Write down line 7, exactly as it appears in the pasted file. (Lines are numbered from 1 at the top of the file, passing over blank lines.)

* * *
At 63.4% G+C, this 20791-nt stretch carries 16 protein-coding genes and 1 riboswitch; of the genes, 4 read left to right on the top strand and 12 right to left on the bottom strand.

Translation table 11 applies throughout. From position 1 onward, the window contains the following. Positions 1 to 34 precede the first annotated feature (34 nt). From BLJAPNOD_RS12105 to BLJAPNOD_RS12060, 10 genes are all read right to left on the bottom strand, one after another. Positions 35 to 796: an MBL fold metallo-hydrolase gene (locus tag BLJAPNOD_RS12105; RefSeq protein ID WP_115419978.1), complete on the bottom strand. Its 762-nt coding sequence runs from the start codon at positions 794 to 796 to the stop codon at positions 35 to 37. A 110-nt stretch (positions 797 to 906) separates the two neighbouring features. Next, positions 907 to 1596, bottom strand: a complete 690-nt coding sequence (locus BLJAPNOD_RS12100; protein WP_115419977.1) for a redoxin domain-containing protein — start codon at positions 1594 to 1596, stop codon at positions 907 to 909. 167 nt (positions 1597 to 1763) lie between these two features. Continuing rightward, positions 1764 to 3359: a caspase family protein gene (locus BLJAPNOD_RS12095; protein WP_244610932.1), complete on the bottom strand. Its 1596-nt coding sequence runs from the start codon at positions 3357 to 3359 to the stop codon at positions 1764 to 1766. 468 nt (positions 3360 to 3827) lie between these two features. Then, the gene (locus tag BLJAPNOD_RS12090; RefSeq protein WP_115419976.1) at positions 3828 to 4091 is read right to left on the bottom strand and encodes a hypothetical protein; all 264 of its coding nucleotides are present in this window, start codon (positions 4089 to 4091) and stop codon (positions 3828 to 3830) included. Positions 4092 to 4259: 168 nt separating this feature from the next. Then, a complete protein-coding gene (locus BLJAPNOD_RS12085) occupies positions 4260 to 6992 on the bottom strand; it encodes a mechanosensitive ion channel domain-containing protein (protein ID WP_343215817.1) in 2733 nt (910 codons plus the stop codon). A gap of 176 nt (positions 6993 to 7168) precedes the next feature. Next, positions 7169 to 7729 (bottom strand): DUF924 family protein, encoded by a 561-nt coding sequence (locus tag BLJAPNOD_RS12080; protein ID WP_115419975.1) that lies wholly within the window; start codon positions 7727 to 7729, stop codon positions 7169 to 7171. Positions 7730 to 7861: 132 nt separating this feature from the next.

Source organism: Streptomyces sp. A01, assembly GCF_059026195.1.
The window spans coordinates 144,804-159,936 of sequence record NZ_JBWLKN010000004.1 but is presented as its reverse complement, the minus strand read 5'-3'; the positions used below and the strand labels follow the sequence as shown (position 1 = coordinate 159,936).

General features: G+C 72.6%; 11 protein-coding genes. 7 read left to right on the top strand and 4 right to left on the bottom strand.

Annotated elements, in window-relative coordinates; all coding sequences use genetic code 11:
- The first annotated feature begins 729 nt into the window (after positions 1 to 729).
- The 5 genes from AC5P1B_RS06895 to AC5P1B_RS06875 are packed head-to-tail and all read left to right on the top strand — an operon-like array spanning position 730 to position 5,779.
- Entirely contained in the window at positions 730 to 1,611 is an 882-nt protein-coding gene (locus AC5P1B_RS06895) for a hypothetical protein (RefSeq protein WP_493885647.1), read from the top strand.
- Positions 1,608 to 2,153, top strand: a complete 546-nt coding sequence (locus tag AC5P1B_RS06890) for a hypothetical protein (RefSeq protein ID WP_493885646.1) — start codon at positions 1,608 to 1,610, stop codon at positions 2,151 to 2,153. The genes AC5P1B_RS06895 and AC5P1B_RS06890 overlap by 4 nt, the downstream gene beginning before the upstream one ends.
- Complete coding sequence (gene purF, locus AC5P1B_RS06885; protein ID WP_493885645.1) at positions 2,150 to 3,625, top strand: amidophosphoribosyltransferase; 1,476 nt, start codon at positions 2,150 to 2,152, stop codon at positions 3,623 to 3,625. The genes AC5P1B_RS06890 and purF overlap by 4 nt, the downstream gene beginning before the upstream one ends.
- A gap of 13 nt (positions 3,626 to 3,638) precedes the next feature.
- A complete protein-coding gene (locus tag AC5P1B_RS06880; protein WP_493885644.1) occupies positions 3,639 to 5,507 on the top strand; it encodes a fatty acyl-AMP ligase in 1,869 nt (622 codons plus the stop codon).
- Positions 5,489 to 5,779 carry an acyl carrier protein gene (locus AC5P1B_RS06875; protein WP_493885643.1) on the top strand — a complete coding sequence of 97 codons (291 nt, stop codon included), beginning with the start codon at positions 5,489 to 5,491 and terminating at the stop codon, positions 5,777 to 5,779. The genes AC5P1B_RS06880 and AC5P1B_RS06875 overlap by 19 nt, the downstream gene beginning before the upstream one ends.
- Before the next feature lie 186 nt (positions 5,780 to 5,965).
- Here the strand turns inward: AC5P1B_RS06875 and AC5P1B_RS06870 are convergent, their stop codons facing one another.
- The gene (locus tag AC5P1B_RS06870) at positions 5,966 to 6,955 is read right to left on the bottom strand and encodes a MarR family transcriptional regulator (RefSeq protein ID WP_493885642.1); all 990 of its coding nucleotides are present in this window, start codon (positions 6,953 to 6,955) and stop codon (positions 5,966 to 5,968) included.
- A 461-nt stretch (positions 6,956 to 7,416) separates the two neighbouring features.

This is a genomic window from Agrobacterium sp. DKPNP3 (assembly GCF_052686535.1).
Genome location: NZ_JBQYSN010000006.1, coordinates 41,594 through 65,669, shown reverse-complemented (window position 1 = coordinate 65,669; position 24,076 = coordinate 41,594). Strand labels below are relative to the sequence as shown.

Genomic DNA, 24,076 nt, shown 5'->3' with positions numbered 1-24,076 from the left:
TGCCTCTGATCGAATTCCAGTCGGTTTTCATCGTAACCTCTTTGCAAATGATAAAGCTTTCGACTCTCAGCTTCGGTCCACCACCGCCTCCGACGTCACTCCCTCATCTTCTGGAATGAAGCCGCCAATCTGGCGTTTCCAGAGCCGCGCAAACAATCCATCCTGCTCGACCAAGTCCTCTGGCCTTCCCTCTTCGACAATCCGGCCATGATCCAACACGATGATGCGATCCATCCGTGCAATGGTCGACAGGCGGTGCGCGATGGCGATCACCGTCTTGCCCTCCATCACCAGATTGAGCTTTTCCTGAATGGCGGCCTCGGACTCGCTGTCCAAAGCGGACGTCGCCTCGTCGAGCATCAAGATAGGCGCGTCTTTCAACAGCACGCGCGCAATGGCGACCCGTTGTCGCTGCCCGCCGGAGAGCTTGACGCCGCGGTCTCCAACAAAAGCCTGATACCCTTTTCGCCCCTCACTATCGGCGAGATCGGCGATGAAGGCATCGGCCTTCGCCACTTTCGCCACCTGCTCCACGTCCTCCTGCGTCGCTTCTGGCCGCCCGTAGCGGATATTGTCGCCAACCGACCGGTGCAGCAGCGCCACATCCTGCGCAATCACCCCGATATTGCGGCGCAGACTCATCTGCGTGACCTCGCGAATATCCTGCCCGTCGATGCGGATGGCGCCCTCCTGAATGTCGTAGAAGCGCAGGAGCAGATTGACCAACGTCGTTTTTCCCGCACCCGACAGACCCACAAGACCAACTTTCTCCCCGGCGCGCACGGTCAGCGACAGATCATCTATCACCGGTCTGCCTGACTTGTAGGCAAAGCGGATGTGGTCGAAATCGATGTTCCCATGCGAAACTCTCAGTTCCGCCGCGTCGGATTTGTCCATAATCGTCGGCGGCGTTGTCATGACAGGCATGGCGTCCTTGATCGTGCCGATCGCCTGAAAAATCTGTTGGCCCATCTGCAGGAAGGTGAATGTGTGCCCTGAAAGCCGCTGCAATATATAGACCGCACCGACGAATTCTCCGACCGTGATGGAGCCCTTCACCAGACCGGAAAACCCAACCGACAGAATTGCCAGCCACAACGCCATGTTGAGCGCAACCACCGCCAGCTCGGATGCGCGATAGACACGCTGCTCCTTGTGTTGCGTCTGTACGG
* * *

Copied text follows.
- The first annotated feature begins 729 nt into the window (after positions 1 to 729).